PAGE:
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Should undecided voters pick their poison?

May 12, 2016

It seems fitting for 2016 to be an election year, and the candidates couldn’t be more controversial.

 

 

For voters who are undecided or independent it feels like there’s no candidate worthy of supporting. If this were a test, the correct answer would be “none of the above.”

 

 

Donald Trump, the presumptive Republican nominee, has garnered plenty of scrutiny for vulgar, verbal attacks on his fellow candidates, Muslims, Mexicans and women. Somehow, they’ve also garnered him votes.

 

 

Those in the Trump corner point to his (questionable) reputation as a good businessman and his knack for telling it like it is (or how they think it is).

 

 

However, Trump’s status as a conservative is certainly up for debate.

 

 

Just this week, Trump said he would like to see an increased minimum wage at the state level and that his tax plan would likely involve tax hikes on the wealthy. Trump spoke out with fervor against both less than six months ago.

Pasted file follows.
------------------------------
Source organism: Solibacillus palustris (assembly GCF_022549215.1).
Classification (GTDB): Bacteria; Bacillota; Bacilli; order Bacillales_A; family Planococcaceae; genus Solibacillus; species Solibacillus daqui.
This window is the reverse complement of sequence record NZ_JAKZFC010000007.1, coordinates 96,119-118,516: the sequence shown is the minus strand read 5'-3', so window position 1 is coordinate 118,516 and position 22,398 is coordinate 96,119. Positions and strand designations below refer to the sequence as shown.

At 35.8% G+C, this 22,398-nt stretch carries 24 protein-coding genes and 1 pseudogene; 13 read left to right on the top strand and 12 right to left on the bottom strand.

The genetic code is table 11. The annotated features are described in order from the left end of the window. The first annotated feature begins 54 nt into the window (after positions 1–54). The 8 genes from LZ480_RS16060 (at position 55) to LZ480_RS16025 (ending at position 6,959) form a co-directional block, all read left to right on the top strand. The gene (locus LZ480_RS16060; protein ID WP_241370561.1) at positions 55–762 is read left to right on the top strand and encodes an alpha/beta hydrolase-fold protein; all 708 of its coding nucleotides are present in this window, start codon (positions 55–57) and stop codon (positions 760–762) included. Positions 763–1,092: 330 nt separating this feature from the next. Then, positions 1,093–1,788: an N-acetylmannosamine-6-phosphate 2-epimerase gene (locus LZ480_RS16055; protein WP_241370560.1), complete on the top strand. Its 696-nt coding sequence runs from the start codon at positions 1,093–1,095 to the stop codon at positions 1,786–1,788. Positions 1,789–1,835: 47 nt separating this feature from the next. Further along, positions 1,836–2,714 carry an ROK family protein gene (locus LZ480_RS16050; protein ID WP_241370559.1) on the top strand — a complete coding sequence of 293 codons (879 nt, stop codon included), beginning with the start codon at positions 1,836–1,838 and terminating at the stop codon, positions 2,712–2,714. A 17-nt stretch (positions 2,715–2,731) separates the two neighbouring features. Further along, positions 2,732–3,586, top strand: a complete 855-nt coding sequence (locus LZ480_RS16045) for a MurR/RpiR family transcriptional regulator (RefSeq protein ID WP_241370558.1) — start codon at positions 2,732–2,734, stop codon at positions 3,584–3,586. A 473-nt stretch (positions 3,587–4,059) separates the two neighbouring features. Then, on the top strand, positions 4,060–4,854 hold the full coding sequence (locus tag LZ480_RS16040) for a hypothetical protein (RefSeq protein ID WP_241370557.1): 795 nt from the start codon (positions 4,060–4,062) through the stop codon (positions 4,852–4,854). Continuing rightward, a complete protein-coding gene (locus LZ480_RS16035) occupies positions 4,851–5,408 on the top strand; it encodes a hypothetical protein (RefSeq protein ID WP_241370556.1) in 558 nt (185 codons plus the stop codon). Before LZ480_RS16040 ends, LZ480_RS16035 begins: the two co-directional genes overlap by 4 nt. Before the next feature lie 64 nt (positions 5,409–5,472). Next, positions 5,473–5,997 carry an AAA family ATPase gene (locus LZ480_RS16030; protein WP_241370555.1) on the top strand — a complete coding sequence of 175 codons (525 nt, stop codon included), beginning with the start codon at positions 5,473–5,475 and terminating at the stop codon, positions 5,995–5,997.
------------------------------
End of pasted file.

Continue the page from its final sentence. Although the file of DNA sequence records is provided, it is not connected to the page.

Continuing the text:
Politicians are allowed to have a change of heart, but Trump’s stance on key issues is as flexible as a Russian gymnast.

 

 

His Democratic counterpart, Hillary Clinton has stirred up her own delicious dish of controversy.

 

 

Clinton drew praise from her Democratic base and environmentally-aware citizens for comments about how she would, “put a lot of coal companies and coal miners out of business.”

 

 

That was in March. Last Monday, following backlash from coal miners, Clinton, changed her tune by stating we’ve got to, “Get coal to be a fuel that can continue to be sold … and mined.”

 

 

Clinton loudly opposed same-sex marriage for over a decade. In 2013, with the rising number of same sex couples and stories reaching the spotlight in popular media, she changed her mind and decided she supported same-sex marriage.

 

 

Seems legit.

 

 

No one is trying to lump honesty and politics together and the point of this editorial is not to tell you this is the most important election of all time.

 

 

As young adults, we need to collectively pay attention and search for facts and truth amidst the name calling and pandering.

 

 

It is not our duty as Americans to stand by a party. It is our duty to stand by our principles, whatever they may be, and in this election, it seems an impossible task to figure out where Trump or Clinton’s principles truly lie.

 

 

If neither candidate is for you, third-party and write-in candidates are options, as well as the less popular, not voting.

 

 

This November, the  best advice for the undecided, trust your gut.

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